Good liturgy forms us in true worship. To put it another way, good liturgy forms in us true worship. Half-hearted liturgy says a parish is lazy, unwilling to offer the Mass with conviction, a sense of beauty and decorum. Wherever the interior of a church has been ignored, or the songs are something closer to saccharine lounge music than sacred chant, priests and people will ultimately turn in on themselves. Good liturgy, by contrast, gets us out of narrow preoccupations with self. Bad liturgy has us singing trite ditties which imprison us in language that is typically unworthy of Catholic worship. Bad liturgy is confirmed as a quest to entertain the congregation when priests improvise to the point of losing the text, or when priests fumble the homily and indulge their personal foibles in an attempt to confirm that they are a sinner just like everybody else. If the priest-abuse scandals have taught us anything, then we should know full well by now that priests are quite capable of acting as badly as anyone else. Priests need our prayers.

Good liturgy puts to death any attempt to warp the focus of worship. Good liturgy is focussed on Christ acting in the Liturgy. Good liturgy is not a weekly reinvention of the Mass. Good liturgy is faithful to the rubrics. In other words, good liturgy does not seek to manipulate the gift which God has entrusted to His Catholic Church. Priests who engage in unsanctioned acts such as routinely dropping lines of text or adding to the consecratory prayers or injecting peculiar mannerisms into the celebration of the Mass should take a step back, buy a good book such as the Spirit of the Liturgy by Joseph Cardinal Ratzinger and start conforming themselves to the Mass rather than conforming the Mass to misguided sentiments which ultimately have the sin of pride as their origin.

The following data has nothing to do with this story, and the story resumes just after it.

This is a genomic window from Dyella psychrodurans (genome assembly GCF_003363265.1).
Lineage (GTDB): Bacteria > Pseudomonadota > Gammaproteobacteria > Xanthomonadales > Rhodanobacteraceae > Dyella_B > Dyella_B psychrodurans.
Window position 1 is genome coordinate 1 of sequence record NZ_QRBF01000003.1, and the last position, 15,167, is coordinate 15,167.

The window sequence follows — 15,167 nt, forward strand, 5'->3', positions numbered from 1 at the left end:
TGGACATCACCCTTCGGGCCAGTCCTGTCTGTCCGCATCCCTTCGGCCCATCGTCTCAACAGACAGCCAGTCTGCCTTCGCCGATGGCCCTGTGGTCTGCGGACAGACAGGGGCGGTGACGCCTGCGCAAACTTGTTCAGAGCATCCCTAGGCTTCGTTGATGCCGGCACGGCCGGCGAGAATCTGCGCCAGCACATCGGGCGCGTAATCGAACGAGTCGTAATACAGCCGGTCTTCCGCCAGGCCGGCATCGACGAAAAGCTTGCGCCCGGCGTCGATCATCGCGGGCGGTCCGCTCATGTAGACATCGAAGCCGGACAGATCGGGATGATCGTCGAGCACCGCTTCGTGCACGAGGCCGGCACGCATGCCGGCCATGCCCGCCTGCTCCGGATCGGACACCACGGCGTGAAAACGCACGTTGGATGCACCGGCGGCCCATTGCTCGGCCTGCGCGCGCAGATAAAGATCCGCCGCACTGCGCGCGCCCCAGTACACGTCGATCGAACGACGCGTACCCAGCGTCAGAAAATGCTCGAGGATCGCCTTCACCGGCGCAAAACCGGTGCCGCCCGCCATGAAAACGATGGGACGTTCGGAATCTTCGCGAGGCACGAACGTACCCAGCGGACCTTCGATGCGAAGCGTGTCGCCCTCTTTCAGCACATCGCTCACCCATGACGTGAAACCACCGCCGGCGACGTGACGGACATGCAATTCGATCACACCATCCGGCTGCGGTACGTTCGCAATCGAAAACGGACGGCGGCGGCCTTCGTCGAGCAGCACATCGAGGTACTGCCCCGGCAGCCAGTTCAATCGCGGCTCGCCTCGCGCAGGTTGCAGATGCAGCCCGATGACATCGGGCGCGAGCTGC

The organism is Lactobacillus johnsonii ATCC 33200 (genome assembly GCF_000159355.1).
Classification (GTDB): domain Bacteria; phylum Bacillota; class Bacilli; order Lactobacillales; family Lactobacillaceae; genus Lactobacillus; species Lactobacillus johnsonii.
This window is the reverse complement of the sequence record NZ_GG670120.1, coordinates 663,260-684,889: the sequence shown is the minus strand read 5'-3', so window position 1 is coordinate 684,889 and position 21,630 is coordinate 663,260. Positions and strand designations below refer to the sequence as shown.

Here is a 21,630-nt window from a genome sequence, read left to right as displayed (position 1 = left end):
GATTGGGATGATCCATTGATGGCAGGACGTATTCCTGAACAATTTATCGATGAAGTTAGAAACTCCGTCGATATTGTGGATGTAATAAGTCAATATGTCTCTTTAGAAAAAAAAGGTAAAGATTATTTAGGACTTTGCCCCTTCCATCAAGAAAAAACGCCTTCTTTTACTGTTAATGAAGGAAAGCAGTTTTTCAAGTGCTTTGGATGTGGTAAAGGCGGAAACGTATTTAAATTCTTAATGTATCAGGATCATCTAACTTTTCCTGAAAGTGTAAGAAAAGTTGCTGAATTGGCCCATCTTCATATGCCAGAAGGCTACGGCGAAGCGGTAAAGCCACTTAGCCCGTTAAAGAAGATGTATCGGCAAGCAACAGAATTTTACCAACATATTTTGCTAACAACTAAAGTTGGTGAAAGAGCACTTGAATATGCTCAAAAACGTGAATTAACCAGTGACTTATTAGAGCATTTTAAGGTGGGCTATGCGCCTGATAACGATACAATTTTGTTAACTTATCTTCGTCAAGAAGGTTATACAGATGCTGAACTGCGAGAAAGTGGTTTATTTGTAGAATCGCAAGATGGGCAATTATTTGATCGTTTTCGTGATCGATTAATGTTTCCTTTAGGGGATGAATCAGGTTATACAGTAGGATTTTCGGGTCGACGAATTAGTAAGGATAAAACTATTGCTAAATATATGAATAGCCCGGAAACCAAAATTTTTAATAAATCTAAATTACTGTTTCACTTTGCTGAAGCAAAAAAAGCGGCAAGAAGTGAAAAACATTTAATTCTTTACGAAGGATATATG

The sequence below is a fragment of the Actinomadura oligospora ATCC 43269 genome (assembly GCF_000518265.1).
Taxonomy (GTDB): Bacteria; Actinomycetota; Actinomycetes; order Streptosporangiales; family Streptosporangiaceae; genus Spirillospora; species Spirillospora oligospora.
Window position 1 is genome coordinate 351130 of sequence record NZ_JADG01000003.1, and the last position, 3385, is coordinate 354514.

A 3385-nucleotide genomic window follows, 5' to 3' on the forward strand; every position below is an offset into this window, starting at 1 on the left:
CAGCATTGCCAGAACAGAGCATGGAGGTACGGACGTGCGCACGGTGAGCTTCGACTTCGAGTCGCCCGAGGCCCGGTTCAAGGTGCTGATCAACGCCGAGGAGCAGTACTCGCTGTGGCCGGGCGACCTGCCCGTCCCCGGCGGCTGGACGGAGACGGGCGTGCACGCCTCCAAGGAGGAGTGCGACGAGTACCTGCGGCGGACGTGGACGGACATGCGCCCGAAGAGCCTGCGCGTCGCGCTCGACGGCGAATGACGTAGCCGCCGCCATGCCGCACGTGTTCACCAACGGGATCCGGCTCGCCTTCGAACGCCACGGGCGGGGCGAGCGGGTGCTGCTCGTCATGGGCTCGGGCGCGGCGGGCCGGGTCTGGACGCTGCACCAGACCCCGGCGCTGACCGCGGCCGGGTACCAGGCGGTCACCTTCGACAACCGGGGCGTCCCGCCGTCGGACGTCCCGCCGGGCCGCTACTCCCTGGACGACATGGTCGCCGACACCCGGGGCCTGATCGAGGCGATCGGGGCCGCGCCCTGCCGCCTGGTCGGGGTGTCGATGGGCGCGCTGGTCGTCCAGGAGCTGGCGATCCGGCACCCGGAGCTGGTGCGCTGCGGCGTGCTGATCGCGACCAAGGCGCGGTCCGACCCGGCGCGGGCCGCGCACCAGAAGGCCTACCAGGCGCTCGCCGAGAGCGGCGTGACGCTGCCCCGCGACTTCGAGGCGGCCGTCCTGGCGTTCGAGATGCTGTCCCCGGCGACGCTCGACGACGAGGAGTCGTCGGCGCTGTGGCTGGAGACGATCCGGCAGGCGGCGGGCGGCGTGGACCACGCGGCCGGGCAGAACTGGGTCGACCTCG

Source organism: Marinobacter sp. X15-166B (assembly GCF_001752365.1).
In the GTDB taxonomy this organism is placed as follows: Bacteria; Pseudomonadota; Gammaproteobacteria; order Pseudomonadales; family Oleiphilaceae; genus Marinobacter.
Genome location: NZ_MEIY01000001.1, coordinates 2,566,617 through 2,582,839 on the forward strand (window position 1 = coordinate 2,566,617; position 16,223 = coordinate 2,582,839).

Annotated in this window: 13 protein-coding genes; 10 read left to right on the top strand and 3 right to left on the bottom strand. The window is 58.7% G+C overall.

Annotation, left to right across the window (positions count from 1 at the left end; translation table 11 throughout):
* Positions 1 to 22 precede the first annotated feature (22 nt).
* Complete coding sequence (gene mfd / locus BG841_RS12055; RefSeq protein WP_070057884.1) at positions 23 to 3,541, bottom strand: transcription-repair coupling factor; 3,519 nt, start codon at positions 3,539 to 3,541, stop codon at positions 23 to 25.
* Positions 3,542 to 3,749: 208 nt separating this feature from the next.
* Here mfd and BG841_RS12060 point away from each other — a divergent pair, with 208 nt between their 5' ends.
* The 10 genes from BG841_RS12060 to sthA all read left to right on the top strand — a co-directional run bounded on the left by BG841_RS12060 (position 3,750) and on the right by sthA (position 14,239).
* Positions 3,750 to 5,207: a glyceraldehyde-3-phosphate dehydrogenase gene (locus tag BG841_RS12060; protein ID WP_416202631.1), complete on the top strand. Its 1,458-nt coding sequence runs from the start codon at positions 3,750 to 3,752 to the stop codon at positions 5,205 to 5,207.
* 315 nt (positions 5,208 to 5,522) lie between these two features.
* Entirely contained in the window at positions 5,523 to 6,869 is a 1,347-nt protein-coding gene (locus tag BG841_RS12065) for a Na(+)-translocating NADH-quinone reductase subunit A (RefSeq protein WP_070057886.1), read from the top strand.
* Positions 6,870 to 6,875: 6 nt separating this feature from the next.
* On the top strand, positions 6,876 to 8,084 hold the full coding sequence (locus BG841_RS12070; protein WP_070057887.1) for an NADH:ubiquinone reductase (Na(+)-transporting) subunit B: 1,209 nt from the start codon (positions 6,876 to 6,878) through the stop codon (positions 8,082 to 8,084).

The gift of good liturgy is a gift to servers as well. Good liturgy does not subject servers to the whim of an overbearing and ignorant liturgy committee nor to a pretentious choir director or a priest who acts more like a talk show host than a humble steward of the sacred mysteries (sacraments) and a self effacing shepherd of souls. Servers have a role to perform; that role is scripted in the GIRM and elsewhere. Liturgy that is faithful to the rubrics makes the role of server so much easier than when servers are distracted or confused by priests who could care less about celebrating the Mass with the integrity and consistency it deserves.

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"A multitude of wise men is the salvation of the world(.)—Wisdom 6:24. Readers are welcome to make rational and responsible comments. Any comment that 1) offends human dignity and/or 2) which constitutes an irrational attack on the Catholic Faith will not go unchallenged. If deemed completely stupid, such a comment will most assuredly not see the light of day. Them's the rules. Don't like 'em? Move on.